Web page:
It’s a difficult international marketplace and recent cases involving Aussies Dylan McAllister and Mark Rudan highlight the pitfalls awaiting young players who enter into contracts with the wrong agent.

So how does one pick an agent? How does a young player, and his family advisors, tell a good agent from bad?

One should look for a strong track record, and one that is demonstrable not just rumored. See evidence of deals done and talk to the agent’s existing clients. Ask if they are they satisfied.

How many players do the agent represent and are they players of quality? What is the length of contract? FIFA regulations stipulate a maximum of two years, yet I personally know of cases three years and longer.

A talented youngster’s task is made particularly difficult by the temptation to auction his talents.

It goes like this. Two or more agents court the parents. The reputable agent advises that the youngster is not ready for European football; in fact he needs at least another year in Australia to mature and to aim for the Australian Youth Team.

Another agent, with considerably less vision and ethics, can easily seduce the family with advice that suggests the boy is more than ready.

In fact the agent would be surprised if he doesn’t win a first team contract at a major European club. Sign with me the spiel goes, and you’ll be on your way.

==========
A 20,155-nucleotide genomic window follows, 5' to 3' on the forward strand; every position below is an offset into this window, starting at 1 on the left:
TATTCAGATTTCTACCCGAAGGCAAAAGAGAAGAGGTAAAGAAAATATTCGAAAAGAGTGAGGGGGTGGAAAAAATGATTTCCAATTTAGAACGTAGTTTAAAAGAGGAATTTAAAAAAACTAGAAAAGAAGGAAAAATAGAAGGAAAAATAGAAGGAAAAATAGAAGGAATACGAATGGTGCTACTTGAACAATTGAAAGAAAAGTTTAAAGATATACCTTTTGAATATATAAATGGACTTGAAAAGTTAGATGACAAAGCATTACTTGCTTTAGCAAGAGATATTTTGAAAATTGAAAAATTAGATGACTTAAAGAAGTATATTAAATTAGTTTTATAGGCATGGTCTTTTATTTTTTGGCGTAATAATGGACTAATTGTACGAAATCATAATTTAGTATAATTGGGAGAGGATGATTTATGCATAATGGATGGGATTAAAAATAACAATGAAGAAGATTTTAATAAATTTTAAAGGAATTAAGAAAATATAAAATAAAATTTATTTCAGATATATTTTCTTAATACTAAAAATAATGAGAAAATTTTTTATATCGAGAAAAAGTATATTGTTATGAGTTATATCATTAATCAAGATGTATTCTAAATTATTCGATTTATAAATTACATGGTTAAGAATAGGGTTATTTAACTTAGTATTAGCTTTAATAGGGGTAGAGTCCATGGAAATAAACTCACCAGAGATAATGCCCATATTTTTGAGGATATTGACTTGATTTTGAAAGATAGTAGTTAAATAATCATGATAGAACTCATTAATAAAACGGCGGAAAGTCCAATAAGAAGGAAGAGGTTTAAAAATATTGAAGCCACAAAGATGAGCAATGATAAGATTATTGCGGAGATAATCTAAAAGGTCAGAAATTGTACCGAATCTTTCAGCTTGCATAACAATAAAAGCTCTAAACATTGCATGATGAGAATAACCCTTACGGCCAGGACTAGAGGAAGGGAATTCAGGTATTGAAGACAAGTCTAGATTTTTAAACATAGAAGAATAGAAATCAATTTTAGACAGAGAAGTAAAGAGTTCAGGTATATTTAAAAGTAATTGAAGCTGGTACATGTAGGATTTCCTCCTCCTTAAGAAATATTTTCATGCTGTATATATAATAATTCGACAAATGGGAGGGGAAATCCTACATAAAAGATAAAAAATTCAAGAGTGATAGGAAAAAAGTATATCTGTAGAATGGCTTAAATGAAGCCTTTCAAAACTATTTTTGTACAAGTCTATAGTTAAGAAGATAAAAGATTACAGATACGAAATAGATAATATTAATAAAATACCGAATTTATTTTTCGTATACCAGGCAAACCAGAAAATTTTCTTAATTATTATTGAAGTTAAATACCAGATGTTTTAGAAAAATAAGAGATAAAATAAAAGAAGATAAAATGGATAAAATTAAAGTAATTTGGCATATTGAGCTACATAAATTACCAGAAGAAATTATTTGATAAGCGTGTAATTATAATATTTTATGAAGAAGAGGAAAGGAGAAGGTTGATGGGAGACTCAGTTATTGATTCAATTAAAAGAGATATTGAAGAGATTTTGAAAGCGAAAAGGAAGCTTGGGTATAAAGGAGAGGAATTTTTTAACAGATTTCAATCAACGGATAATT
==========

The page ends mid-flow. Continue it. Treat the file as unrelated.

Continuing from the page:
In this scenario everyone loses: the good, reputable agent, the player and Australian football. My advice to young players and their parents is this: avoid long-term management contracts.

Essentially an agent is needed to facilitate a transfer for a player, and negotiate the contract terms.

I advocate short term contracts, which allow the agent exclusive rights for a short period to ensure performance. No transfer, no pay. Trust is earned not given.

After performance comes a greater level of trust and long term relationships are built.

In a virgin market assumptions are quickly made, and it seems long term management contracts are becoming the norm in Australia. Yet in Europe that’s by no means the case.

For instance the English players union provides a service in negotiating transfers and contracts on a fee only basis with no contract involved. Such high profile stars as Steve McManaman and the Neville brothers of Man United and England have used it.

Too many players have been caught with a sales spiel and no performance, locked into a

long-term deal that resulted in stalemate and stalled career.

It’s a rare agent who has knowledge of different leagues around the world. Mostly they form alliances with a second agent in each country to build a contact base. The player is then at the mercy of the skills of an agent who is in another and whom he has never met.

One saving grace for Australian football’s future is the recent set of FIFA transfer regulations that prohibit players under the age of 18 from transferring overseas, except for non-football related reasons.

This has certainly taken the heat out of the feverish rush to sign up our best youngsters and although it may not prevent a tiny percentage from moving abroad, it has most certainly saved many of our kids from bad experiences by transferring too early and to the wrong league.

As a Board member of the Player’s Association, I know the players are concerned about the current situation.

I believe there needs to be a register set up in Australia with high minimum entry standards to give peace of mind to young players and their parents, and some stability to a market that is in danger of harming our football future.